Facial morphology in children and adolescents with juvenile idiopathic arthritis and moderate to severe temporomandibular joint involvement. YJ Hsieh, TA Darvann, NV Hermann, P Larsen, YF Liao, J Bjoern-Joergensen, S Kreiborg.
Date: February 2016
Source: American Journal of Orthodontics & Dentofacial Orthopedics. Volume 149, Issue 2, Pages 182–191.
• We evaluated lateral facial morphology of juvenile idiopathic arthritis patients with moderate and severe TMJ involvement.
• Differences in their lateral facial morphologies between unilateral and bilateral TMJ involvement were also assessed.
Introduction: The aims of this study were to (1) assess lateral facial morphology in children and adolescents with juvenile idiopathic arthritis and moderate to severe temporomandibular joint (TMJ) involvement, (2) compare the lateral facial morphology of these subjects with and without TMJ involvement using cephalograms and 3-dimensional (3D) facial photographs, and (3) compare and correlate the results of the 3D photographic and cephalometric analyses.
Methods: Sixty patients with juvenile idiopathic arthritis were included and grouped as follows: group 1, juvenile idiopathic arthritis patients without TMJ involvement; group 2, juvenile idiopathic arthritis patients with moderate to severe unilateral TMJ involvement; and group 3, juvenile idiopathic arthritis patients with moderate to severe bilateral TMJ involvement. Lateral cephalograms were used to assess and compare lateral facial morphologies between the groups. Lateral projections of oriented 3D photographs were superimposed on the lateral cephalograms. The results of the lateral 3D photographic analysis were correlated with those of lateral cephalometric analysis.
Results: Group 3 showed the most severe growth disturbances, including more retrognathic mandible and retruded chin, steep occlusal and mandibular planes, and more hyperdivergent type (P <0.01). Group 2 showed similar growth disturbances, but to a lesser extent than did group 3. Photographic variables were significantly correlated with the soft tissue and skeletal variables of cephalograms (0.5 < r < 0.9; P <0.001). Conclusions: Subjects with juvenile idiopathic arthritis and unilateral or bilateral moderate to severe TMJ involvement had significant growth disturbances. Early intervention is recommended for these patients to prevent unfavorable facial development. Furthermore, with proper orientation, 3D photographs can be used as an alternative to conventional lateral cephalograms and 2-dimensional photographs.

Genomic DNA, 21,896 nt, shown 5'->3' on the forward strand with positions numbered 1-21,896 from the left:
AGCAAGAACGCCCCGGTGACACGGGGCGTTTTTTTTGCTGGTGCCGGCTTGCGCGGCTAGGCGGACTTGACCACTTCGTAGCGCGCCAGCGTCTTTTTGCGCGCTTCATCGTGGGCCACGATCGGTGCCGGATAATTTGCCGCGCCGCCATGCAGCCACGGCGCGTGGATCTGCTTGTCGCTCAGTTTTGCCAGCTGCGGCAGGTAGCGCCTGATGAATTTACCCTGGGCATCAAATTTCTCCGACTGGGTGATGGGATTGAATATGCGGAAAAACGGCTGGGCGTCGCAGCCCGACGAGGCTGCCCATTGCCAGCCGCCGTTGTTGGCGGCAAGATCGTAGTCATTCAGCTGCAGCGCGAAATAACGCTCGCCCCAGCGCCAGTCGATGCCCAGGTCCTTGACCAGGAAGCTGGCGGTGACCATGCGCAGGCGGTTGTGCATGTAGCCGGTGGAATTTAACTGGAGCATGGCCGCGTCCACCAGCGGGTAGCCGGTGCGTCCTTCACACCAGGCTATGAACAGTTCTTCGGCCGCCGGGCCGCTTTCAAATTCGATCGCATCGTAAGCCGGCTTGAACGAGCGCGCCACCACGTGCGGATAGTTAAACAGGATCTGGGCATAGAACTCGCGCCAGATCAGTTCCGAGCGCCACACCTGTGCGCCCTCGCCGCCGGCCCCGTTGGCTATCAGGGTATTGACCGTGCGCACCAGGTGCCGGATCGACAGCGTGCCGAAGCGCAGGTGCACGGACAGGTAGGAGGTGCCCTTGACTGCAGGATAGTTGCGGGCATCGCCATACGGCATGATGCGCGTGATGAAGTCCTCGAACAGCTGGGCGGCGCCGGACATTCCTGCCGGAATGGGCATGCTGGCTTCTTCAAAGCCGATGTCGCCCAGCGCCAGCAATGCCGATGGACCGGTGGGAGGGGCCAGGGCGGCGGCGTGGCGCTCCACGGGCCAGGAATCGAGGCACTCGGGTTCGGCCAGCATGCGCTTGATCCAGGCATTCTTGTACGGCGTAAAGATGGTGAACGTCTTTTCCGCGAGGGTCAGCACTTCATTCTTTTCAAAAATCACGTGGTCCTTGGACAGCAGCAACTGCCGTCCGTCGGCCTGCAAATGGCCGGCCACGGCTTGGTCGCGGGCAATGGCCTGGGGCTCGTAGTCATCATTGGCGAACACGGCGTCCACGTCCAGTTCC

Article: Facial morphology in children and adolescents with juvenile idiopathic arthritis and moderate to severe temporomandibular joint involvement.
Authors: Yuh-Jia Hsieh, Tron A. Darvann, Nuno V. Hermann, Per Larsen, Yu-Fang Liao, Jens Bjoern-Joergensen, Sven Kreiborg. 3D Craniofacial Image Research Laboratory, School of Dentistry, University of Copenhagen; Copenhagen University Hospital Rigshospitalet; and Department of Applied Mathematics and Computer Science, Technical University of Denmark, Copenhagen, Denmark; attending orthodontist, Department of Craniofacial Orthodontics and Craniofacial Center, Chang Gung Memorial Hospital, Taoyuan, Taiwan.